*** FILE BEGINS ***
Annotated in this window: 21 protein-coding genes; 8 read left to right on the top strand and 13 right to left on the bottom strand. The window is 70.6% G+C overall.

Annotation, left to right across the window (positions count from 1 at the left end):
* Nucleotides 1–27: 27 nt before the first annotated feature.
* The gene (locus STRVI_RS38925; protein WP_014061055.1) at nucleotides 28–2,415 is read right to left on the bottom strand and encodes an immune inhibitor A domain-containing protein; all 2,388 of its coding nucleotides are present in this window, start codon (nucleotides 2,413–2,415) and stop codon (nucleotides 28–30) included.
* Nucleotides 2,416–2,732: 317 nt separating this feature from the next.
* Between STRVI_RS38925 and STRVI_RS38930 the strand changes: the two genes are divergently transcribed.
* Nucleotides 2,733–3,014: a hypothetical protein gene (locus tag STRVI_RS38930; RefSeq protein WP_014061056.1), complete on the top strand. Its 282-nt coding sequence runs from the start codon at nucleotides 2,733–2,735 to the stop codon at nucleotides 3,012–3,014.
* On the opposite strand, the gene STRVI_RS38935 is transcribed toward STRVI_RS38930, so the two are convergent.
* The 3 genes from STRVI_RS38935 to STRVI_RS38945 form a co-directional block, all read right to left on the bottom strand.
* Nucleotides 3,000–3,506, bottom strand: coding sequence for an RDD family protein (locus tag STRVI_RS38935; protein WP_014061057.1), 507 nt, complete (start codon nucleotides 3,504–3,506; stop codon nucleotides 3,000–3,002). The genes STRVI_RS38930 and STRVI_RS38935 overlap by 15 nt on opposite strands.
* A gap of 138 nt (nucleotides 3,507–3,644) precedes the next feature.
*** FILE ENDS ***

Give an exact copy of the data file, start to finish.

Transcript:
Annotated in this window: 21 protein-coding genes; 8 read left to right on the top strand and 13 right to left on the bottom strand. The window is 70.6% G+C overall.

Annotation, left to right across the window (positions count from 1 at the left end):
* Nucleotides 1–27: 27 nt before the first annotated feature.
* The gene (locus STRVI_RS38925; protein WP_014061055.1) at nucleotides 28–2,415 is read right to left on the bottom strand and encodes an immune inhibitor A domain-containing protein; all 2,388 of its coding nucleotides are present in this window, start codon (nucleotides 2,413–2,415) and stop codon (nucleotides 28–30) included.
* Nucleotides 2,416–2,732: 317 nt separating this feature from the next.
* Between STRVI_RS38925 and STRVI_RS38930 the strand changes: the two genes are divergently transcribed.
* Nucleotides 2,733–3,014: a hypothetical protein gene (locus tag STRVI_RS38930; RefSeq protein WP_014061056.1), complete on the top strand. Its 282-nt coding sequence runs from the start codon at nucleotides 2,733–2,735 to the stop codon at nucleotides 3,012–3,014.
* On the opposite strand, the gene STRVI_RS38935 is transcribed toward STRVI_RS38930, so the two are convergent.
* The 3 genes from STRVI_RS38935 to STRVI_RS38945 form a co-directional block, all read right to left on the bottom strand.
* Nucleotides 3,000–3,506, bottom strand: coding sequence for an RDD family protein (locus tag STRVI_RS38935; protein WP_014061057.1), 507 nt, complete (start codon nucleotides 3,504–3,506; stop codon nucleotides 3,000–3,002). The genes STRVI_RS38930 and STRVI_RS38935 overlap by 15 nt on opposite strands.
* A gap of 138 nt (nucleotides 3,507–3,644) precedes the next feature.